As the political parties argue over the price of energy, time is running out to prevent a major shortage very soon, writes Alf Young
On the BBC’s Question Time this week, the most sustained audience applause greeted a call for the UK’s Big Six energy companies to be renationalised. It came from 25-year-old Paris Lees, a journalist and activist. Paris was also the programme’s first transgender panellist. Her power surge left the three political suits, sitting beside her, struggling to get across the softly, softly interventions their parties are proposing.
It’s not hard to see why people feel they’ve had enough. Or why so much of the public opprobrium that, since 2008, has been heaped on failed UK banks, is now being dumped on those who bring most of us our supplies of gas and electricity. The Office for National Statistics (ONS) has just produced an analysis that tries to quantify what’s happening.
The historical record since 1955 shows that, on average, growth in real household income has been stronger year-on-year than growth in national output. Rising prosperity was indeed the post-war norm. However, post-crash, since the third quarter of 2009, real household disposable incomes have flatlined. While the share of that income required to purchase essentials, like keeping our homes powered and warm, keeps on rising.
In 2003, household essentials swallowed up 19.9 per cent of the average family income. This year, says the ONS, they account for 27. per cent. Gas’s share has doubled. Electricity’s is up by half. By way of contrast, the slice that goes to buying fuel for our cars has barely moved. How can that be when petrol and diesel have topped 130p a litre? Probably because it’s easier to cut down on inessential car journeys than it is to stop heating and lighting our homes.
With further near double-digit tariff increases planned, the Big Six domestic energy suppliers were called before the energy select committee at Westminster this week to explain themselves. Only one sent its chief executive. When I started covering the energy sector, before privatisation, in the early 1980s, utilities, like the old South of Scotland Electricity Board (SSEB) and the Hydro Board, were all run by engineers.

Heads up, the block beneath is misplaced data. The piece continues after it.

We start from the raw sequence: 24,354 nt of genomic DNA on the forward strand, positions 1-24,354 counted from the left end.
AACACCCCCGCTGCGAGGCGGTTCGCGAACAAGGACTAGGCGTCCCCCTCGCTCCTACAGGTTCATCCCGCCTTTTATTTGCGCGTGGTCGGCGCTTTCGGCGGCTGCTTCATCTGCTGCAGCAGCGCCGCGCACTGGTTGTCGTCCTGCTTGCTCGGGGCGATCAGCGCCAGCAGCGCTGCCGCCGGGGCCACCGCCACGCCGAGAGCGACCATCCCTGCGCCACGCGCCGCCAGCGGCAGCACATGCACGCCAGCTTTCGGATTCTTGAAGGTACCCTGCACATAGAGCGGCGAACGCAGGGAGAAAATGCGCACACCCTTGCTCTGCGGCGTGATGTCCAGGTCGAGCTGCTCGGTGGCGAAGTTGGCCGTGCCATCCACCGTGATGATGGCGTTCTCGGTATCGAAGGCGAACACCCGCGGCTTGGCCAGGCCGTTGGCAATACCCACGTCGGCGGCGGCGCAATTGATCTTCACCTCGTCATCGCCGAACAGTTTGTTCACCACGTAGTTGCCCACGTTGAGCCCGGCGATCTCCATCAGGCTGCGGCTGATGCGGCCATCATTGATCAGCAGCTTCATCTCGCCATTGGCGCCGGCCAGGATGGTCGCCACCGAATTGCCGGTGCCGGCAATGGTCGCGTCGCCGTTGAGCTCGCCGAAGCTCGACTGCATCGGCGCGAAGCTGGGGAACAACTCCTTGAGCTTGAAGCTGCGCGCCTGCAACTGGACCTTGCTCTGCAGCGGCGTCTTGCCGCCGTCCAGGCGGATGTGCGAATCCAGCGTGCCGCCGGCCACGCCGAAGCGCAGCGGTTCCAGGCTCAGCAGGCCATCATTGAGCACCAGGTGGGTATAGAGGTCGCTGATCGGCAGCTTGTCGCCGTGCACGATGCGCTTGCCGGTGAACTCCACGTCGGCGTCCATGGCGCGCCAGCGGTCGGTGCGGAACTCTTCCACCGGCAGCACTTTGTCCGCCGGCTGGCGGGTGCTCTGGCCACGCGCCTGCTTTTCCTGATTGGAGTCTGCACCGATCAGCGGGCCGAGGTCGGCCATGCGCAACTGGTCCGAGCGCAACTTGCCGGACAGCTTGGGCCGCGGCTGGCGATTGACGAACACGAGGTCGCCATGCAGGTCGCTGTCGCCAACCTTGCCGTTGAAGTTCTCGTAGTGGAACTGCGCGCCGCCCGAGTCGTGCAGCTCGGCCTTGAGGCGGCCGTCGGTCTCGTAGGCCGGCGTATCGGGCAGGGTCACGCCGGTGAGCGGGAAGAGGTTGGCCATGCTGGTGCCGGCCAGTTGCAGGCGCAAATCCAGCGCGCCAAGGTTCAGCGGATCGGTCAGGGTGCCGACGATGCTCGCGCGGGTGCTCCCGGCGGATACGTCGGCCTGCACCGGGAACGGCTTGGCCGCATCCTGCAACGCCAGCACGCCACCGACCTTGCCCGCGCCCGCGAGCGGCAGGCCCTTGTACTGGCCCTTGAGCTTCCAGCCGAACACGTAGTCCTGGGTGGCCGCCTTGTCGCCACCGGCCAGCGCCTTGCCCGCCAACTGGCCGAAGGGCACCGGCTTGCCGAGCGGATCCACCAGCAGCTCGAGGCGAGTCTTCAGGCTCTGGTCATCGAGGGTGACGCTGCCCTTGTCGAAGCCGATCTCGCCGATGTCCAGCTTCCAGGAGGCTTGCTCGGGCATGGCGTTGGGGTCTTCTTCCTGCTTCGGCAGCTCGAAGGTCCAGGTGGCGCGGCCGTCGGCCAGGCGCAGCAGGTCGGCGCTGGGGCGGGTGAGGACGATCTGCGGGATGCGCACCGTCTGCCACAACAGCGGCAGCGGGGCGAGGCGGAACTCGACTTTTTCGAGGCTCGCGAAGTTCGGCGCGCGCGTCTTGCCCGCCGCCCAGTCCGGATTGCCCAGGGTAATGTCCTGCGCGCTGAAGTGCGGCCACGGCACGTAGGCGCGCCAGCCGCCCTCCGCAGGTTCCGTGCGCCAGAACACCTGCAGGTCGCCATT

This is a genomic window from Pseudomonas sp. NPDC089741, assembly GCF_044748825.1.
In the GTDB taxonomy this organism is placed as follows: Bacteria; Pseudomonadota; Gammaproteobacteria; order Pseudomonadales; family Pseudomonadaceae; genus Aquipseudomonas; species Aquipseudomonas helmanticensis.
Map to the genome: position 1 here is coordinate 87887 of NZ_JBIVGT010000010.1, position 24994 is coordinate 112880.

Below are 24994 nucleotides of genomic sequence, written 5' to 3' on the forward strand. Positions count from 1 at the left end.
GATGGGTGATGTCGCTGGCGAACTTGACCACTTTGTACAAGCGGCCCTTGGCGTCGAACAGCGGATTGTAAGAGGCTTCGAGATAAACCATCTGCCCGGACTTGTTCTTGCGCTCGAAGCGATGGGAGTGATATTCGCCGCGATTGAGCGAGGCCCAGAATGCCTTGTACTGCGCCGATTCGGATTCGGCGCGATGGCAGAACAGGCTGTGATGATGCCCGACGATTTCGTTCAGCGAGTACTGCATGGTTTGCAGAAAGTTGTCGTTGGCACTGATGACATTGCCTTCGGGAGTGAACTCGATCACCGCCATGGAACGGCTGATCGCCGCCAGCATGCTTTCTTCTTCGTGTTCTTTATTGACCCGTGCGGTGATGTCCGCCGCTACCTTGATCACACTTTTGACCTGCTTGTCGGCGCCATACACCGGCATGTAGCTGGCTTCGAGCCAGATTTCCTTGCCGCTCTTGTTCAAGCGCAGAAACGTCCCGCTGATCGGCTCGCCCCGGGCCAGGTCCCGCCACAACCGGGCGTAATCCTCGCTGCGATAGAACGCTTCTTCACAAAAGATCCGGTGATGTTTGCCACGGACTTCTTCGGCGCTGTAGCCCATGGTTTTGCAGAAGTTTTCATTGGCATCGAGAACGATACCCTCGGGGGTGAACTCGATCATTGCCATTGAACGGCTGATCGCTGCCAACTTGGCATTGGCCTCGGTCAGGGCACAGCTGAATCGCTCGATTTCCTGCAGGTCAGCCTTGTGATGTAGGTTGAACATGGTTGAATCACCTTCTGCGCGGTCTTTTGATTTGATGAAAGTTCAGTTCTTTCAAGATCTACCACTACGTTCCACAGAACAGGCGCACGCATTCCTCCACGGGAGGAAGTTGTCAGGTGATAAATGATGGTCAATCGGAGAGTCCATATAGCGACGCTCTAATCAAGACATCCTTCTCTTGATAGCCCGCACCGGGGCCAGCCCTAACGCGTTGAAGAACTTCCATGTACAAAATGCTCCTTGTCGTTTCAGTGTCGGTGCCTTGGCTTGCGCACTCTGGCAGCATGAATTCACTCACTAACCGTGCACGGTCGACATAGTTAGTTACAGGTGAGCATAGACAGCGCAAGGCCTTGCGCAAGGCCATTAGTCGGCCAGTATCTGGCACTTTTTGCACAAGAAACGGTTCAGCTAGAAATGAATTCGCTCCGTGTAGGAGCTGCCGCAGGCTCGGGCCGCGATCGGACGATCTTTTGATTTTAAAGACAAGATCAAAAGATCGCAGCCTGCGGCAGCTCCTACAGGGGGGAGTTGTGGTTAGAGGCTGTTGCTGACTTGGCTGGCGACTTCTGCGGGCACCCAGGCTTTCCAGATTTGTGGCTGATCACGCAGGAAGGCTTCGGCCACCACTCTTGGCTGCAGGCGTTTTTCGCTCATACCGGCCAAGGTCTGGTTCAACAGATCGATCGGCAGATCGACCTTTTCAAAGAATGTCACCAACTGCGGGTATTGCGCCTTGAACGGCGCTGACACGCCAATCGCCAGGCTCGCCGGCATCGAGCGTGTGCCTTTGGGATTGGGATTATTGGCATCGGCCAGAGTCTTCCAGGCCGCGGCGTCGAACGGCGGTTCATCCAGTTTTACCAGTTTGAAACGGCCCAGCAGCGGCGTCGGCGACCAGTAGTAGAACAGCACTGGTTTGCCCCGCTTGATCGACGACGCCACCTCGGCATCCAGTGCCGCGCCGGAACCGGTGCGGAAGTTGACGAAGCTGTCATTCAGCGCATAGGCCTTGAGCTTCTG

What a contrast to the six men who faced MPs on Tuesday. One used to grow roses. Another, a lawyer, had previously worked in retail with big high street chains like Debenhams. A third joined his group just last year from an international hotel group. Another switched from the brewing industry. Only two are what you might call energy sector specialists, one principally in the oil industry, the other with his current employer for almost two decades.
Of course, the pre-privatisation engineers had their weaknesses. Being engineers, they were always keen to build more kit, even when the customer demand wasn’t there to justify the additional generating capacity. The SSEB started building the oil-fired Inverkip power station in 1970, just before the Arab/Israeli conflict sent the price of oil soaring. Apart from being pressed into service briefly during the miners’ strike, a decade later, Inverkip was mothballed for decades. Its landmark chimney was finally demolished this July.
Unabashed by the presence of one white elephant on its books, SSEB lobbied hard to be allowed to build a new nuclear station, at Torness, near Dunbar. I took some stick from its high command, at the time, for questioning where the increased power demand was coming from to justify that investment. Across Scotland old and some not-so-old power-hungry industries were beginning to disappear all around us. But SSEB’s engineers prevailed. Torness’s two gas-cooled reactors were commissioned in 1988.